On June 10, 1953, promoter Freddie Mockford pulled the plug on one of London’s iconic speedways when he withdrew his New Cross Rangers from the National League. The decision was sudden and unexpected, made, according to Mockford, ‘so as to cause the least inconvenience to all concerned.’
In the July 8 Speedway News, he gave his nine reasons. Are there lessons to be learned by the sport today, agonising over falling gates, TV coverage, spiralling costs and suffering continued criticism about dull, processional racing? We reproduce Mockford’s article in full and invite readers to draw their own conclusions.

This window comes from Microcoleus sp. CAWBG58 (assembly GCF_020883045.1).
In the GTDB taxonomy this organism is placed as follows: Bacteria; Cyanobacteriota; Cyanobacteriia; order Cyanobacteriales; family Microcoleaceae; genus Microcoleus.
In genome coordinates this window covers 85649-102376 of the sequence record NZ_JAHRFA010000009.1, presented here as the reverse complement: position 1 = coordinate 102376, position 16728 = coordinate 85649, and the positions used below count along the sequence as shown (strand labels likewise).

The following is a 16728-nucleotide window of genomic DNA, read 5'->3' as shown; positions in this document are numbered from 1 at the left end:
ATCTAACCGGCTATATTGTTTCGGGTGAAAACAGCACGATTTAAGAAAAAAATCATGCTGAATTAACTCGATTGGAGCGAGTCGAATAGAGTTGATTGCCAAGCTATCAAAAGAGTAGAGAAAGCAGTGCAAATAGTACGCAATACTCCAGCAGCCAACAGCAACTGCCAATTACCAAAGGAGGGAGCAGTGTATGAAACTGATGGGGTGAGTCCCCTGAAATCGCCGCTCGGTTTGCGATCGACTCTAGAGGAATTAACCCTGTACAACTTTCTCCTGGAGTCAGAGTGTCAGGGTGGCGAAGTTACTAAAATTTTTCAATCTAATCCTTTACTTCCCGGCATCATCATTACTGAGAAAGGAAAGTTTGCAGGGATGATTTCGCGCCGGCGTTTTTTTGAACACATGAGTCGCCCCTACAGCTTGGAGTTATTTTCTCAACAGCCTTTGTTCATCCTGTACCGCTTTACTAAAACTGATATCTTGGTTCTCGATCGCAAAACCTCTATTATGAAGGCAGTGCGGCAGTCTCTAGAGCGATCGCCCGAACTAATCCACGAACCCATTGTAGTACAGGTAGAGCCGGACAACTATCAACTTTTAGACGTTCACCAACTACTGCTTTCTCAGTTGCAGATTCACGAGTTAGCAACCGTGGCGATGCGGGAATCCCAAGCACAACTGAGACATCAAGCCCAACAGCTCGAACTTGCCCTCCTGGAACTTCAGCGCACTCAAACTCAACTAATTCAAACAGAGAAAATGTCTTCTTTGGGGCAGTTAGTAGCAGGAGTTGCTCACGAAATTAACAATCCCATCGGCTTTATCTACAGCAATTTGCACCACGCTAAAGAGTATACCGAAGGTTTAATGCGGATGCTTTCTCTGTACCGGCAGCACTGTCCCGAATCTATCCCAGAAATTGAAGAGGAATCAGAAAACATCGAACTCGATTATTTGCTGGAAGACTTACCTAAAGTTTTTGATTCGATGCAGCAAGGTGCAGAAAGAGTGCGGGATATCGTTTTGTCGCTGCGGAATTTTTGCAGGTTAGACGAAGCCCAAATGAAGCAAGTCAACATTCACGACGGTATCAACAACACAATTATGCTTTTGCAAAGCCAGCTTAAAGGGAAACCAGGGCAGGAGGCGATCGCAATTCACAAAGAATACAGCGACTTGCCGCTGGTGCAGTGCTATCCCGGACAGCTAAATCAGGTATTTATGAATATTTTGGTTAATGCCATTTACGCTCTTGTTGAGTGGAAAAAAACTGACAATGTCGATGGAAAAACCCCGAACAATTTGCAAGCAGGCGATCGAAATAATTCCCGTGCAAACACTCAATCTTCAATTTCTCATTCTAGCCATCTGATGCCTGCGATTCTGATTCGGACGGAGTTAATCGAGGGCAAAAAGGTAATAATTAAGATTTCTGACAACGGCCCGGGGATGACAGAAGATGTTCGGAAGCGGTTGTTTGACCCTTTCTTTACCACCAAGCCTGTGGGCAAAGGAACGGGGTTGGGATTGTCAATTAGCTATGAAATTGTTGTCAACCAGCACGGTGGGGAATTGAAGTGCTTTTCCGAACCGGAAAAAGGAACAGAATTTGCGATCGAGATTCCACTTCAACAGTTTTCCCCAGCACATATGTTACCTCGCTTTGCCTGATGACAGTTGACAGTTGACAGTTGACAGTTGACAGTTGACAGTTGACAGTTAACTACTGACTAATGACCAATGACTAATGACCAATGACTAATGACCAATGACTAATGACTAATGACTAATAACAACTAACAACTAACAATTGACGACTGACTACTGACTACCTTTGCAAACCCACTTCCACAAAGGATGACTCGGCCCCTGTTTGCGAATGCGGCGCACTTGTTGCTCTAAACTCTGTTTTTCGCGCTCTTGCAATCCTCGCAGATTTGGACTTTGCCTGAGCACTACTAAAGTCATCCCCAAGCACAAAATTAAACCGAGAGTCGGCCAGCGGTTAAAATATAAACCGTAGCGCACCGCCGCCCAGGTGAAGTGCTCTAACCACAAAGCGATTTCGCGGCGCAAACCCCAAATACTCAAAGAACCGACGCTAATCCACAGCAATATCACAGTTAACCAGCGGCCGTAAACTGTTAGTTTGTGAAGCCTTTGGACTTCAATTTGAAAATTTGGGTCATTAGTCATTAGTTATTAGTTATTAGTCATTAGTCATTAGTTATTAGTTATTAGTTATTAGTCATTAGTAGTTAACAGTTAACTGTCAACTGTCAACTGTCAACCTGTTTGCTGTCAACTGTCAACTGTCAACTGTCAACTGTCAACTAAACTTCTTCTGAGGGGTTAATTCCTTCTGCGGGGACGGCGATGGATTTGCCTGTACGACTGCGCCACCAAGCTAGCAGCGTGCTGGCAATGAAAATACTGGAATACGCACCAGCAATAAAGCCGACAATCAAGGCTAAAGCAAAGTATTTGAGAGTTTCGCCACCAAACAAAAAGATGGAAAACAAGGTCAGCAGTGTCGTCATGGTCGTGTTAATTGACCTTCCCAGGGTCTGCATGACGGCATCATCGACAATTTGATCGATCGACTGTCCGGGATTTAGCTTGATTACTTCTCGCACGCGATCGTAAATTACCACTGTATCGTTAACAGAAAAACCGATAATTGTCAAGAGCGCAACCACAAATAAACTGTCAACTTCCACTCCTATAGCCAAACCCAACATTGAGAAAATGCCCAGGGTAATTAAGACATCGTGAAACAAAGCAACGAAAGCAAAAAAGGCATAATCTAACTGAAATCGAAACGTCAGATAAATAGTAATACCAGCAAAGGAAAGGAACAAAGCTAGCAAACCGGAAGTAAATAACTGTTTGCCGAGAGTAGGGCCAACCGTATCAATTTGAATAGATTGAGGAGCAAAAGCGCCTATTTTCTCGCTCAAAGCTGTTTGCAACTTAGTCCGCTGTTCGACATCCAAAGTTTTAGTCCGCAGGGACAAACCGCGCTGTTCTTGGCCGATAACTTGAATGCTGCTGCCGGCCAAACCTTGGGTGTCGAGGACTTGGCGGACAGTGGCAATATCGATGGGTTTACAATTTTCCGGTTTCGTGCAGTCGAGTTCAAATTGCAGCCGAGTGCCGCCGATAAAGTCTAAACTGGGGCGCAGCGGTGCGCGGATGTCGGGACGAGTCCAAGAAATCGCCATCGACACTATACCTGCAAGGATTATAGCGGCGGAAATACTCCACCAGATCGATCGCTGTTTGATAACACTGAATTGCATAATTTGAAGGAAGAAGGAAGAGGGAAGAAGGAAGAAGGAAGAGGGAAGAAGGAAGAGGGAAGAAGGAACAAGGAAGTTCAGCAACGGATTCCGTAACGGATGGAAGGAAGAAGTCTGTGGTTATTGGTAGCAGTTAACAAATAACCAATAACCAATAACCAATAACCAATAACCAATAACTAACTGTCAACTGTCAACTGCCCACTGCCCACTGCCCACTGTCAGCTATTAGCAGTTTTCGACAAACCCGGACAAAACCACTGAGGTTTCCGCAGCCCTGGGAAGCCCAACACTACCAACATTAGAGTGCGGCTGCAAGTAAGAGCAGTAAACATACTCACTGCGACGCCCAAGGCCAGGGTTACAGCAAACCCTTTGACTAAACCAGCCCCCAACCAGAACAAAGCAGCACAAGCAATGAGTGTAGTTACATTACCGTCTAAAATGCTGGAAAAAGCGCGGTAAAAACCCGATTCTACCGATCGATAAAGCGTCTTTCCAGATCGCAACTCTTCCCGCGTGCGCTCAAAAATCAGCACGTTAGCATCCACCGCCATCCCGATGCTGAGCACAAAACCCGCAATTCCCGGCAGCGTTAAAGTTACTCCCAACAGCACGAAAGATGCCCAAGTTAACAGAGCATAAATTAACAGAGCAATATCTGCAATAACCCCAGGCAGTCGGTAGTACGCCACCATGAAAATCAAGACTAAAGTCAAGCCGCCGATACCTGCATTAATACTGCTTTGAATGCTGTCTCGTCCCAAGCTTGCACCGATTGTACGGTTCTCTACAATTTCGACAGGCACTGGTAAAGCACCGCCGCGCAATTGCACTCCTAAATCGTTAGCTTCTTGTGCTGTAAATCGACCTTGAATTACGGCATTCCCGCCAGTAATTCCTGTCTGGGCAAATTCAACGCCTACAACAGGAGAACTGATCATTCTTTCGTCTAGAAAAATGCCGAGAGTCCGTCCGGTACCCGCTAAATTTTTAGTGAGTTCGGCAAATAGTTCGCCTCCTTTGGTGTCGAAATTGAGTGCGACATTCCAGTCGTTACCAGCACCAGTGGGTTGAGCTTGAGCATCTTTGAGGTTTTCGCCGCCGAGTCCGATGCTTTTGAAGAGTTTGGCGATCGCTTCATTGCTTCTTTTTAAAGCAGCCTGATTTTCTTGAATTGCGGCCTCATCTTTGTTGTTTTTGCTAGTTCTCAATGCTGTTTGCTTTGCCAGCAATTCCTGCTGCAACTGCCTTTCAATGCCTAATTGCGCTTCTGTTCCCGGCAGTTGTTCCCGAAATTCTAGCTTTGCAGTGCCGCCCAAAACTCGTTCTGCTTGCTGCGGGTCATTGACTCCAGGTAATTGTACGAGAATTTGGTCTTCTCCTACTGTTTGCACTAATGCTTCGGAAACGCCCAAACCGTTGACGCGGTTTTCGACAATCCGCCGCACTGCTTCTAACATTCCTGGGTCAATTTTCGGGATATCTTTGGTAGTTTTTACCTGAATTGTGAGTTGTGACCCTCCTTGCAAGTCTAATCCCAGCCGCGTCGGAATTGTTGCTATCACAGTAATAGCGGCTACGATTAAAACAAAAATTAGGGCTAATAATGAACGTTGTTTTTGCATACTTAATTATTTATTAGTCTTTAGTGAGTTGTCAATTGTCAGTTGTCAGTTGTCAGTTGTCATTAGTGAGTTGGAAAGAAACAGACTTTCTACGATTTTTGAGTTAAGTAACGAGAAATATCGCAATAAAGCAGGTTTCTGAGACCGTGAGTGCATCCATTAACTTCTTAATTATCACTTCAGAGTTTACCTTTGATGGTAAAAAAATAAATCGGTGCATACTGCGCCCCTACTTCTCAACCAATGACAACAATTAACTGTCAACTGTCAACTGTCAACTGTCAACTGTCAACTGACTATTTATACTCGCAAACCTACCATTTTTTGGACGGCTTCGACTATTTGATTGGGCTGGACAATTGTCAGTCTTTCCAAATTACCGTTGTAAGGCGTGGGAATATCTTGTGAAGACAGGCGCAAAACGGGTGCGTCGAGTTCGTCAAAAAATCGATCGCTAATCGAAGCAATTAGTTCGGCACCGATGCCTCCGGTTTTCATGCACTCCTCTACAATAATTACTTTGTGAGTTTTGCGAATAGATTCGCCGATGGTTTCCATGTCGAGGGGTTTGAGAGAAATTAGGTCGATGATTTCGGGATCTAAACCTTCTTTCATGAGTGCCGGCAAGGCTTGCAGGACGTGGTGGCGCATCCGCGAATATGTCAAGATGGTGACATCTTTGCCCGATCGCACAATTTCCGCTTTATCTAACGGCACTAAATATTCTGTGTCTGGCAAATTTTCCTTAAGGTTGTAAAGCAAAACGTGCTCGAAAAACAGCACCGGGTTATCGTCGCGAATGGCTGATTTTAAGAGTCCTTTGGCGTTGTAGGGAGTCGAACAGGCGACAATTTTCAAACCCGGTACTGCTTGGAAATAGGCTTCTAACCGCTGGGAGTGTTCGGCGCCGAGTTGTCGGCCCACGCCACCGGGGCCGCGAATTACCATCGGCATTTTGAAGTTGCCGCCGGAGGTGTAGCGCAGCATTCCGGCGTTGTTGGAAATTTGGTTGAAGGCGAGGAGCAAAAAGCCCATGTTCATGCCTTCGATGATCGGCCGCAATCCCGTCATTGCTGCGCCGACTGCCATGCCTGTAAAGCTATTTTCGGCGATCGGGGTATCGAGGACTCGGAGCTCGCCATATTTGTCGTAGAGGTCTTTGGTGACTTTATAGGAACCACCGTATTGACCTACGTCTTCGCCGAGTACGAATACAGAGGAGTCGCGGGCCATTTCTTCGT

I know by the large number of letters I have had that this has been a blow, but I believe that some good will come of it. Unfortunately, from my point of view it had to be me, but we must face up to the fact that there has been a drop in gates at speedway racing, the same as in all other sports and amusements. There are a number of factors to which this can be attributed, I do not want to put them in order, but here are some of them: television, entertainments tax, lack of spending power of the public due to increased consumer goods in the shops, higher rents, higher rates, increased transport charges, lack of thrills in speedway despite good racing, restriction on foreign riders, lack of new faces especially in the First Division. Each one of these represents a nail in the New Cross coffin.